The Atlanta Hawks won 60 games last year and won the East by seven games – numbers that are almost unheard of in today’s NBA. Many analysts expected Atlanta to regress this season, but the Hawks are still a respectable 12-8 and are just two-and-a-half games back in the Eastern Conference standings.
What has made this franchise so sustainable? Coaching? Personnel?
“It’s definitely been both: coaching (and) the personnel that we got in this locker room,” Hawks forward Paul Millsap said on CBS Sports Radio’s Tiki and Tierney. “We want to create a winning environment. We’ve been building on this for years now. Hopefully we continue to get better and ultimately reach that goal.”
Atlanta has fully bought into Mike Budenholzer’s system of ball movement and selfless play. Six Hawks are averaging double figures, including Millsap, who leads the team in scoring (18.6 points per game) and rebounding (9.6).
“Everybody’s definitely buying into it,” Millsap said. “Certain guys are going to get more touches than others obviously, but that’s what we wanted to create – equal-opportunity guys. If you’re open, shoot it. And when you do that, guys want to play defense, want to play good team defense. Guys want to move the basketball. That’s just the environment that we wanted to create.”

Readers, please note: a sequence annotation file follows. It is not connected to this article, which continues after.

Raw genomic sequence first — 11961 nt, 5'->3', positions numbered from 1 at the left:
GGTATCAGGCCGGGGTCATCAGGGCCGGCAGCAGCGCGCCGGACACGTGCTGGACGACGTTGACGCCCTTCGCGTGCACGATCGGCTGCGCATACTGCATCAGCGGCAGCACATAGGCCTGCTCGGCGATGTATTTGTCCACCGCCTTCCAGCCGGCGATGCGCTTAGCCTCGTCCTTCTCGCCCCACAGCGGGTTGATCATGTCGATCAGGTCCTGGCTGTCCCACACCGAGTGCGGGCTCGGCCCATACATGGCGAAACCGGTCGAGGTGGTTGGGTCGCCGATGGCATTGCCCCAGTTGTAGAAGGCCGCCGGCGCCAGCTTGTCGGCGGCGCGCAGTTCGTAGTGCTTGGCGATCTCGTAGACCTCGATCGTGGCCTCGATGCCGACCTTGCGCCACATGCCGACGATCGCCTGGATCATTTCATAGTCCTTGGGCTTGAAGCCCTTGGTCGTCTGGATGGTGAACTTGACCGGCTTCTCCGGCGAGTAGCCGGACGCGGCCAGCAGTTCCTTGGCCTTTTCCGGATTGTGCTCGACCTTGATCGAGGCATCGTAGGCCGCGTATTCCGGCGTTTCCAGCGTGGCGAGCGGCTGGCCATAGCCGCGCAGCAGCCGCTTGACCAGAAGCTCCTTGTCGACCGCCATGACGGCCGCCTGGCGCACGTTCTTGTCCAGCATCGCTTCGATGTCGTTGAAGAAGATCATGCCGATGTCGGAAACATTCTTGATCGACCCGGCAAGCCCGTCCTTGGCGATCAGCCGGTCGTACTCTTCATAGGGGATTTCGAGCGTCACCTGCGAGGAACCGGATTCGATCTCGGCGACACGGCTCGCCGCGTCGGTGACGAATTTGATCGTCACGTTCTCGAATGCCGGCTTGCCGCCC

While it’s still early in the season, the Hawks will almost certainly make the playoffs once again this year. Winning 60 games again would be nice, but making it to the NBA Finals would be even nicer.
“Just continue to build,” Millsap said. “It may not be in the win-loss column, but through experience and knowing what to do when we get there and just getting better. Every game, we got to use that as a stepping stool to get better. Last year was a spectacular year, but everything else we’re trying to get better at.”
Millsap, 30, is from Louisiana and played college ball at Louisiana Tech. He grew up idolizing pretty much every NBA player, from Michael Jordan to Karl Malone, from Reggie Miller to Detlef Schrempf.
“I looked up to the whole NBA,” Millsap said. “I felt like (anybody who) got there made it there for a reason, and I wanted to be just like them.”
Thus, Millsap, understands and appreciates all that Kobe Bryant has accomplished in the NBA. Bryant, 37, has announced that this season will be his last. His 2-14 Lakers will play the Hawks in Atlanta this Friday.
Millsap said that Atlanta has been a “Kobe zone” in the past but that the Hawks have won over a lot of fans in recent years with how well they’ve played. So, how will Bryant be received Friday?
“I hope they boo him to start,” Millsap said, laughing. “But out of respect, seeing that this is his last year, (I hope) they show him some respect.”
Brandon Tierney felt it should be the other way around: cheer Bryant before the game but boo him during it. Millsap disagreed.
“No, you boo him to start and get in his head,” Millsap said in a I’ve-been-around-the-block tone. “And then when the game is over and we win, then you cheer him and say farewell.”